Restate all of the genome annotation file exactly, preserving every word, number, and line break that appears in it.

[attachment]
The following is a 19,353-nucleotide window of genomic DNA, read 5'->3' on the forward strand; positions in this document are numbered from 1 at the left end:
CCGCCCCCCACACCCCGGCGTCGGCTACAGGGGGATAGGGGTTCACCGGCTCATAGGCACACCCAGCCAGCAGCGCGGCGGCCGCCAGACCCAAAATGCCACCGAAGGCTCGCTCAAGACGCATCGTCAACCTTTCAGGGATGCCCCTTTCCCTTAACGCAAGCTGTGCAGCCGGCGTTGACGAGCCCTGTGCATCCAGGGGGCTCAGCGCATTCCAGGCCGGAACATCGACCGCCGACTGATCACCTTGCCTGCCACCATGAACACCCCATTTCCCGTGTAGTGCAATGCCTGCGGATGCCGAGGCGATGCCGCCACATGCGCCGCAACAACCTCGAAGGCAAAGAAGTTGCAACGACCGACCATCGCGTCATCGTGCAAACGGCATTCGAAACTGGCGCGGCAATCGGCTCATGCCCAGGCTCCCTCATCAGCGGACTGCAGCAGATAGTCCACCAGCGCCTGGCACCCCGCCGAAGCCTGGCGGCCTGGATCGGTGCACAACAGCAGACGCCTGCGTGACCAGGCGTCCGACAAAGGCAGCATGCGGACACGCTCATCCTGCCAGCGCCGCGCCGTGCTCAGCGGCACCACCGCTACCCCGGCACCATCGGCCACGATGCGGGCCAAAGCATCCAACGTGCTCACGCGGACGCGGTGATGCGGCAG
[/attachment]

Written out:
The following is a 19,353-nucleotide window of genomic DNA, read 5'->3' on the forward strand; positions in this document are numbered from 1 at the left end:
CCGCCCCCCACACCCCGGCGTCGGCTACAGGGGGATAGGGGTTCACCGGCTCATAGGCACACCCAGCCAGCAGCGCGGCGGCCGCCAGACCCAAAATGCCACCGAAGGCTCGCTCAAGACGCATCGTCAACCTTTCAGGGATGCCCCTTTCCCTTAACGCAAGCTGTGCAGCCGGCGTTGACGAGCCCTGTGCATCCAGGGGGCTCAGCGCATTCCAGGCCGGAACATCGACCGCCGACTGATCACCTTGCCTGCCACCATGAACACCCCATTTCCCGTGTAGTGCAATGCCTGCGGATGCCGAGGCGATGCCGCCACATGCGCCGCAACAACCTCGAAGGCAAAGAAGTTGCAACGACCGACCATCGCGTCATCGTGCAAACGGCATTCGAAACTGGCGCGGCAATCGGCTCATGCCCAGGCTCCCTCATCAGCGGACTGCAGCAGATAGTCCACCAGCGCCTGGCACCCCGCCGAAGCCTGGCGGCCTGGATCGGTGCACAACAGCAGACGCCTGCGTGACCAGGCGTCCGACAAAGGCAGCATGCGGACACGCTCATCCTGCCAGCGCCGCGCCGTGCTCAGCGGCACCACCGCTACCCCGGCACCATCGGCCACGATGCGGGCCAAAGCATCCAACGTGCTCACGCGGACGCGGTGATGCGGCAG